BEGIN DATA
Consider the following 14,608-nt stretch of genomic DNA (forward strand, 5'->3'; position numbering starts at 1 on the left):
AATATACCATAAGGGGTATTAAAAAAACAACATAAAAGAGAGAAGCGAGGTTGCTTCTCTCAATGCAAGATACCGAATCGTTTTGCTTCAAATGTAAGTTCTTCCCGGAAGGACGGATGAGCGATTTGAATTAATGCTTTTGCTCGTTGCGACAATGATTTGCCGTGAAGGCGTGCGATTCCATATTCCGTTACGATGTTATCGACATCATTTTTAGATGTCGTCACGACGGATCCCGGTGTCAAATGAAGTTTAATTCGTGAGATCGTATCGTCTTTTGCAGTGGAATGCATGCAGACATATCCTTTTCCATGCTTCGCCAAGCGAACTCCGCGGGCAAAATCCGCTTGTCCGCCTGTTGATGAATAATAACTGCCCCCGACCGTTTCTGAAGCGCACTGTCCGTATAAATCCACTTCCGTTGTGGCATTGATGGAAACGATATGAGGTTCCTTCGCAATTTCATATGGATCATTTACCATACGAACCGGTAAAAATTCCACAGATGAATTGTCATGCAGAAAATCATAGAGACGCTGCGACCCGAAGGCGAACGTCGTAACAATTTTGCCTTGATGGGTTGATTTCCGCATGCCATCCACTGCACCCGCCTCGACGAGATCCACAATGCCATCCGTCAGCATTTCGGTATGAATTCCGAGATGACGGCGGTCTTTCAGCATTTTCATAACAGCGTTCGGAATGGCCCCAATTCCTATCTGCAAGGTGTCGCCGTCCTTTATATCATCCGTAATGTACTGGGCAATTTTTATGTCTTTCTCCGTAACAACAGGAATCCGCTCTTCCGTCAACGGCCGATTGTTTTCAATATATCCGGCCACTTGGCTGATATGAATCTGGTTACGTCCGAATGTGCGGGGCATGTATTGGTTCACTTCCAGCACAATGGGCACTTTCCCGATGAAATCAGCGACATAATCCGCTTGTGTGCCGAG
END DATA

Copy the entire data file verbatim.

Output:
Consider the following 14,608-nt stretch of genomic DNA (forward strand, 5'->3'; position numbering starts at 1 on the left):
AATATACCATAAGGGGTATTAAAAAAACAACATAAAAGAGAGAAGCGAGGTTGCTTCTCTCAATGCAAGATACCGAATCGTTTTGCTTCAAATGTAAGTTCTTCCCGGAAGGACGGATGAGCGATTTGAATTAATGCTTTTGCTCGTTGCGACAATGATTTGCCGTGAAGGCGTGCGATTCCATATTCCGTTACGATGTTATCGACATCATTTTTAGATGTCGTCACGACGGATCCCGGTGTCAAATGAAGTTTAATTCGTGAGATCGTATCGTCTTTTGCAGTGGAATGCATGCAGACATATCCTTTTCCATGCTTCGCCAAGCGAACTCCGCGGGCAAAATCCGCTTGTCCGCCTGTTGATGAATAATAACTGCCCCCGACCGTTTCTGAAGCGCACTGTCCGTATAAATCCACTTCCGTTGTGGCATTGATGGAAACGATATGAGGTTCCTTCGCAATTTCATATGGATCATTTACCATACGAACCGGTAAAAATTCCACAGATGAATTGTCATGCAGAAAATCATAGAGACGCTGCGACCCGAAGGCGAACGTCGTAACAATTTTGCCTTGATGGGTTGATTTCCGCATGCCATCCACTGCACCCGCCTCGACGAGATCCACAATGCCATCCGTCAGCATTTCGGTATGAATTCCGAGATGACGGCGGTCTTTCAGCATTTTCATAACAGCGTTCGGAATGGCCCCAATTCCTATCTGCAAGGTGTCGCCGTCCTTTATATCATCCGTAATGTACTGGGCAATTTTTATGTCTTTCTCCGTAACAACAGGAATCCGCTCTTCCGTCAACGGCCGATTGTTTTCAATATATCCGGCCACTTGGCTGATATGAATCTGGTTACGTCCGAATGTGCGGGGCATGTATTGGTTCACTTCCAGCACAATGGGCACTTTCCCGATGAAATCAGCGACATAATCCGCTTGTGTGCCGAG